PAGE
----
R.C. Tung, N. Zimron-Politi
University of Nevada, Reno,
Keywords: contact resonance, AFM, nanomechanics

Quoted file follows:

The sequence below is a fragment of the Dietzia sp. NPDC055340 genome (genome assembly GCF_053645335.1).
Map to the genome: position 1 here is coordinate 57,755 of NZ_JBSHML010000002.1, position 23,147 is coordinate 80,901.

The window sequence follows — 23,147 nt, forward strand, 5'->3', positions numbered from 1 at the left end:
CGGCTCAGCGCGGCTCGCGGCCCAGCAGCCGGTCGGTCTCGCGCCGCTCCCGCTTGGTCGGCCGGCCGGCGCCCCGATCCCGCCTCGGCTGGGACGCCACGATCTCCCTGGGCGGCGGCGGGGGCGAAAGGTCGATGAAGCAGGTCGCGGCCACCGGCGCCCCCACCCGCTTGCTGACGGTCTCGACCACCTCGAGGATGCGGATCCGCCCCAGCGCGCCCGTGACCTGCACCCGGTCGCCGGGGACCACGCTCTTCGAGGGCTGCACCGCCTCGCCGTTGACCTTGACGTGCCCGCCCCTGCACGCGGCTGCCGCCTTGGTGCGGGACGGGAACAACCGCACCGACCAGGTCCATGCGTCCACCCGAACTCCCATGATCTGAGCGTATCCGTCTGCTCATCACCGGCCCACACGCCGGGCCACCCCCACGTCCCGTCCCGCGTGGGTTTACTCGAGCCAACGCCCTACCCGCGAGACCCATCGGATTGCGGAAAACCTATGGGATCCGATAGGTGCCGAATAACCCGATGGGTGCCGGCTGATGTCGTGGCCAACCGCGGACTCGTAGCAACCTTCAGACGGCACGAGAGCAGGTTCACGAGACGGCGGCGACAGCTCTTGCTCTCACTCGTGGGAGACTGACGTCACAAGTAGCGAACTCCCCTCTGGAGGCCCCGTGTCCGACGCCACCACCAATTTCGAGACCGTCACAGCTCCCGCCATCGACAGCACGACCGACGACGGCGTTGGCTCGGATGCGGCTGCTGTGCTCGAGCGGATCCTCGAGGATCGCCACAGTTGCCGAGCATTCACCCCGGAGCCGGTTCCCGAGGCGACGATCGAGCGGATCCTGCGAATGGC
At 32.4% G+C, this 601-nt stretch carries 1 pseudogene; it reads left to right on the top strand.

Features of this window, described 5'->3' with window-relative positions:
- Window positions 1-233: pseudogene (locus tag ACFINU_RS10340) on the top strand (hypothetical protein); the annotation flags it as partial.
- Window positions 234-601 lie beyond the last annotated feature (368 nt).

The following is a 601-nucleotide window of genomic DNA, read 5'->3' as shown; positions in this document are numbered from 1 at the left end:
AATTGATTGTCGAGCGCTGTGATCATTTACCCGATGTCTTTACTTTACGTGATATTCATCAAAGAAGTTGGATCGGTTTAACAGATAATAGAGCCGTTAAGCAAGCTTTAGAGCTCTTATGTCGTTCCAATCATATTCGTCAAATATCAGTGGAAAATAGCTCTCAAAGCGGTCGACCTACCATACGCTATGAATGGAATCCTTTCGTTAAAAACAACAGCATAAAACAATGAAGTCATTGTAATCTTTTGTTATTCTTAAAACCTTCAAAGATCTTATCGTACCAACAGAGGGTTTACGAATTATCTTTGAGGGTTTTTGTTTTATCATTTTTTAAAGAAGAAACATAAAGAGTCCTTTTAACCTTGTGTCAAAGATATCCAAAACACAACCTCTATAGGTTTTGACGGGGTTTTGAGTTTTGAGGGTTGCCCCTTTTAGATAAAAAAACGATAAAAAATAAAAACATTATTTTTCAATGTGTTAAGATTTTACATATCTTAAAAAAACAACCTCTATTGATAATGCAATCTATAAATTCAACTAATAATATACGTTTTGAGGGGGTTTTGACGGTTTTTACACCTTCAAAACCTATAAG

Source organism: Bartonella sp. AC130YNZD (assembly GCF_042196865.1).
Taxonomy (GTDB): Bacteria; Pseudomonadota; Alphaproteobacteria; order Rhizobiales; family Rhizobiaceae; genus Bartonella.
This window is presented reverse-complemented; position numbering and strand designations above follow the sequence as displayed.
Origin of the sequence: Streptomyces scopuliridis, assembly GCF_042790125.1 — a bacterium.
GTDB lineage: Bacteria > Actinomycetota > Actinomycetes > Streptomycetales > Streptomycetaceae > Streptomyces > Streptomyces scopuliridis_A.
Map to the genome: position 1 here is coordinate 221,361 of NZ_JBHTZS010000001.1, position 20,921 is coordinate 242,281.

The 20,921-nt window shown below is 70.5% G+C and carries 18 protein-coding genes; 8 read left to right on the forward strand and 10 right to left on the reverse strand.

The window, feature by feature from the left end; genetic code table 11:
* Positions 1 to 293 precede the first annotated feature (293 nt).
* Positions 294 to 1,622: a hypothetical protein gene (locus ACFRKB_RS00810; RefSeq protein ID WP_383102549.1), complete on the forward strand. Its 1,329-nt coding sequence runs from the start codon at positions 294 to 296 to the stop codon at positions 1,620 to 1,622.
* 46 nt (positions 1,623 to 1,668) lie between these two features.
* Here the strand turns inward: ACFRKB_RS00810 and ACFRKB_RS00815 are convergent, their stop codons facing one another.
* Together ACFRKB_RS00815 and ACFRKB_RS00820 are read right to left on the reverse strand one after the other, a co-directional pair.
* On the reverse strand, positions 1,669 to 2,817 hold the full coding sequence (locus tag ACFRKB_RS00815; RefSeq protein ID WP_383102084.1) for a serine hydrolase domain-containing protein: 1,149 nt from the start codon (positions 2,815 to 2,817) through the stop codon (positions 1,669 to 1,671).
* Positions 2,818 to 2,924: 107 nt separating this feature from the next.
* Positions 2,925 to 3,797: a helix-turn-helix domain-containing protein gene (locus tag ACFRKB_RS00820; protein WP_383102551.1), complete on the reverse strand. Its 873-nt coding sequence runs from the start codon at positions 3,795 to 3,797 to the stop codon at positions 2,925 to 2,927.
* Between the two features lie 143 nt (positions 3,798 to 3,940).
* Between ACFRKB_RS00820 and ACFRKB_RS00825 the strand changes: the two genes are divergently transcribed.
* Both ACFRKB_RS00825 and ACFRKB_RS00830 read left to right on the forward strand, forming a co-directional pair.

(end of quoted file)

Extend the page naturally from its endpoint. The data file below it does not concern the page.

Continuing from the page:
Summary:In this work, we present theoretical and experimental methods for Contact Resonance spectroscopy using non-traditional sensor tips. In Contact Resonance (CR) Atomic Force Microscopy (AFM), the coupled sensor-sample system’s natural frequencies are measured and processed using a theoretical model to estimate the sample's stiffness. To-date, CR spectroscopy has been limited to traditional cantilever AFM probes due to the dynamic effects present when using advanced sensors. The use of an advanced nano-needle sensor was successfully demonstrated to allow imaging of biological samples in their natural liquid environment, while the sensor's body remains outside of the liquid environment to minimize hydrodynamic effects. Furthermore, the use of a quartz tuning fork with an added tungsten tip was demonstrated in dynamic AFM measurements and may soon be used for CR-AFM. The dynamic effects resulting from the additional mass, rotational inertia, and tip length were incorporated into a new CR theoretical model, and experimentally validated here. Additionally, we further extend the theoretical model to include effects from the tip's flexibility. For both new CR models, the freely vibrating sensor eigenfrequencies are used to estimate the unknown system parameters: the nondimensional added mass and rotational inertia, a parameter encapsulating beam properties (which is also used to relate the experimental eigenfrequencies to the eigenvalues of the system), and a nondimensional dynamic factor relating the tip and cantilever dynamics for the flexible tip case. The complex dynamics of a sensor with a long, massive tip show unprecedented experimental measurements of the 1st eigenmode with a CR frequency higher than the freely vibrating 2nd eigenmode. To the best of our knowledge, this is the first time in-contact spectra are measured at a higher frequency than the immediately subsequent out-of-contact eigenmode for cantilevers with long tip geometry. Such behavior contradicts with conventional, simple, single-spring CR models, that predict an upper bound for the in-contact eigenfrequency that is lower than the immediately subsequent eigenmode free frequency, nevertheless, such behavior is well-described by both new models. We discuss the lower and upper theoretical bounds of the analytical eigenfrequencies for both new models and compare to a traditional CR model.